If it’s true that truth is stranger than fiction, then what are we to make of the new documentary Tickled?
Ostensibly the story of a New Zealand reporter who wants to know more about the world of Competitive Endurance Tickling (yes, that’s really a thing), this documentary takes viewers on an unforgettable journey down a rabbit hole so twisty they’ll never see the bottom coming.
Without spoiling anything, here’s the gist: David Farrier is one of those lighter-side TV personalities who is always reporting on the weird and wacky side of life. So when he comes across videos featuring the sport of “competitive endurance tickling,” he figures he’s found his next great story. In the world of CET, a young jock is held down — shackled, actually — and, yes, tickled by one, two, or three other men. Why do they do this, other than, apparently, for significant financial gain? Who wants to watch this? And who is behind it all?
Farrier reaches out to “Jane O’Brien Media,” the organization supposedly behind CET, but his initial inquiries are met by increasingly hostile homophobic slurs and orders to cease and desist. (Despite its obvious homoeroticism, CET is decidedly heterosexual, he’s told.) Then three representatives of the company show up in New Zealand and try to stop him. So naturally, Farrier suspects there’s something more to the story, and thus begins the documentary.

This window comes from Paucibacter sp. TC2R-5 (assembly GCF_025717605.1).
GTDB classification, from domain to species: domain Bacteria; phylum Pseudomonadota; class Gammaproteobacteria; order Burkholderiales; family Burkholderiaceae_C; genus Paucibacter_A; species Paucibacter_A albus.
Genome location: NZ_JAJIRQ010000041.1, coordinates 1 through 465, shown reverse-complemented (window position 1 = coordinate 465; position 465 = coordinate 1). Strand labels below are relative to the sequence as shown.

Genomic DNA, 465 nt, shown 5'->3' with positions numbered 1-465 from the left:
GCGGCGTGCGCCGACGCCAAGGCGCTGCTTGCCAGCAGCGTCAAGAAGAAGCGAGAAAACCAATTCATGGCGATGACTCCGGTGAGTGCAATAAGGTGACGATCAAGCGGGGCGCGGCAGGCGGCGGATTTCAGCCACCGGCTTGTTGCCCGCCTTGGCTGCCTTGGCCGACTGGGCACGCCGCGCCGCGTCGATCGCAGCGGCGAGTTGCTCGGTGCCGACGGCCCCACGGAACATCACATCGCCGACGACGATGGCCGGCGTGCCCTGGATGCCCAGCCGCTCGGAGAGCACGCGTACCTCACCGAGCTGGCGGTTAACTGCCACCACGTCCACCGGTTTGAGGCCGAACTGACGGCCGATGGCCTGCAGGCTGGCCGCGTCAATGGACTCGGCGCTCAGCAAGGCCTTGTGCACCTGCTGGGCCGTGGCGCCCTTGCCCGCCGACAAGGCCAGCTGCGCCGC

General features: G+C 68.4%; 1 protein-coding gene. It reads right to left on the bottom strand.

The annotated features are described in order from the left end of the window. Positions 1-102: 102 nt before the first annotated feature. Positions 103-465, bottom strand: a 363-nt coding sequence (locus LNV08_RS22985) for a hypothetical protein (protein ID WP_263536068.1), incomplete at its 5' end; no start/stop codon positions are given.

Farrier and his filmmaking partner, Dylan Reeve, travel from New Zealand to Los Angeles to Orlando to Muskegon, Mich., and finally, to New York in pursuit of answers. And what starts out as an amusing story of online fetishism quickly turns into a story of money, power, and cyberbullying that’s no laughing matter.
That’s all you’re gonna get from me … except that I’ll say what makes Tickled so compelling is watching Farrier and Reeve as they follow their curiosity, listening in disbelief to stories from former Jane O’Brien associates and CET participants, and dodging multiple legal threats along the way. The film switches back and forth between hidden-camera stakeouts, sit-down interviews, and good ole dogged journalism. And throughout, Farrier’s shocked reactions mirror those of the audience.
Every piece of the puzzle reveals more and more mysteries, and despite the film’s increasing queasiness, you, like, Farrier and Reeve, will keep wanting to know more. Tickled tells such a bizarre story that you may even have a hard time believing it’s real.
Speaking of which, to the best of my memory, the only film that comes close to this level of weirdness is Catfish, the 2010 documentary in which Nev Schulman realizes his online crush isn’t the girl he thinks she is. That film’s twists were so unbelievable that many viewers literally had a hard time believing them. Farrier and Reeve swear everything in Tickled is real. But part of me hopes it’s not.
This is another in the line of films that brings to light the serious damage online anonymity can cause, and it should make you more skeptical of anything you come across that looks remotely suspect — and question just how much of your private life you want to make publicly available.
(The movie creeped me out so much that I actually thought twice — three times, even — before publishing this review. No joke. And while I’m curious to see some of these websites for myself, I will not be Googling any of the stuff mentioned in the film, either.)
If I had one quibble, it’s that Tickled ends rather abruptly. But like real life, the story goes on. And if you see the movie, this is one story you’ll be talking about for a long time to come.
I’m giving Tickled a B+